BY: LAUREN RENFRO
I am by no means an expert in any of this. Feel free to comment and challenge what I've written
The dictionary defines belonging as the “fitting into a specified place or environment.” For most people, it is easy to belong -- to their family, to their community, to their city, to their country. It is that sense of security and familiarity with the conditions and lifestyle that allows one to feel like they truly belong to a place. Imagine then, for a moment, being stripped of that luxury. What happens when we no longer belong, when we no longer have a safe place to run to when we are frightened, when there is no home to belong to anymore? That gives at least a glimpse into the perpetual reality of a migrant.
There is an army of emotions that accompanies the journey of a migrant. Fear, loss, anxiety, depression, dread, and a small glimmer of hope that the new life will be better. These emotions are not unfounded. Moving to a place where everything is different -- the language, the culture, the dress, the food, the demographics, the expectations -- can be a massive shock to the system. It can derail people and cause feelings of rejection, of cultural alienation, or deculturation (the loss of a cultural identity). And local people can make the transition even more challenging if they harbour intense fears based in biases or stereotypes or prejudices that are most often utterly inaccurate. Fear mongering in the media and new sources create spurious attitudes that are damaging not only to the people on the receiving end of the hate, but the society as a whole in the long run. There has yet to be any truthful and sufficient proof showing that migrants have negative effects on the host countries. More often than not, migrants add to a country’s economy, boosting GDP and business efficiency. They bring new ideas and new practices into communities that allow for growth and development that would not have been possible previously.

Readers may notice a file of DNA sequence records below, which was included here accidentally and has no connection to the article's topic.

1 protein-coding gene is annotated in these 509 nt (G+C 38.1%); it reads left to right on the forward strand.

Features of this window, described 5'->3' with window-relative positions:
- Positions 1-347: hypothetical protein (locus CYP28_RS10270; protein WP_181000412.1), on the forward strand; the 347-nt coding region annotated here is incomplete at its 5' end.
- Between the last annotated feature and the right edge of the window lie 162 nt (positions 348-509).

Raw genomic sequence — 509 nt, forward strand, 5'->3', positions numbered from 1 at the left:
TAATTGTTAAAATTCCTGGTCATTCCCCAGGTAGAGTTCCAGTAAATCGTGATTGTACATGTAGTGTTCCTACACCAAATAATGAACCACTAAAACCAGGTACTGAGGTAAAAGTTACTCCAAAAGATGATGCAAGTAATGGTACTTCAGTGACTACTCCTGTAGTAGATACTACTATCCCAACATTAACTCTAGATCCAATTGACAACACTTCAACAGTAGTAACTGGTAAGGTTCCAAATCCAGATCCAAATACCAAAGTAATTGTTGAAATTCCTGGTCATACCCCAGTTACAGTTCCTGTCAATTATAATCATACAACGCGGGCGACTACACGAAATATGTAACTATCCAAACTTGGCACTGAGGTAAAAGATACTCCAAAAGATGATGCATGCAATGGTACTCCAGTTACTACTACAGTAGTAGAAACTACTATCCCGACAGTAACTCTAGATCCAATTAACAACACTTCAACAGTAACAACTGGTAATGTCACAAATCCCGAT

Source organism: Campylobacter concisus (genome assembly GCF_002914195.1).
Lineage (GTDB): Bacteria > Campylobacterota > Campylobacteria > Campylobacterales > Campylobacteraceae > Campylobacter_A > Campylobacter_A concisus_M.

So why is hate and discrimination so persistent?
The ironclad grasp of discrimination is self-perpetuating; the hate is passed down generation to generation until there is no longer a recognisable reason for said hate. It turns into the answer of, “oh, it’s just the way it has always been.” Which is also quite possibly the worst reason to hate someone. There is hope, however, for an end to the cycle. Thanks to globalisation and the ever-increasing use of technology, people are ever more connected and able to understand the stories of others. The younger generations are (mostly) more tolerant and compassionate towards people that are different from them, though there are always exceptions to the rule. On the whole, growing up in a technology-permeated society talking to people they may never see and hearing stories from the other side of the world has given this generation a leg up in the world. And if each generation continues to raise the next with not as “us versus them” mentality but one of understanding and compassion and humanity, then maybe there is hope for a world where belonging is no longer something to fear losing.
This is where the ‘Belonging’ Project comes in. It is our aim to create the potential for a more empathetic population. In the week that I have been in Belfast, every single person I have talked to has been warm and welcoming and more than happy to help. It did not matter race, religion, gender, sexuality, ability -- they were friendly and obliging. The people of this country have already been through so much horror, just listening to the history from tour guides and other people from many different perspectives and hearing about everything that happened, it is amazing to see how far Belfast in particular has come. I would be at loathe to see anyone welcomed less warmly than I was. We are all, ultimately, human and deserve respect and kindness. With the 'Belonging' Project, we hope to further address the biases by bringing the issues to a human level, one where people can connect to and see themselves in the stories of others. We are never too old nor too young to begin seeing the world differently, and if even one person’s life is changed for the better, then the work is not in vain because that one person’s life can go on to touch those of countless others.
These photos and stories and lives are more than separate accounts -- they are part of the human narrative that ties us all together.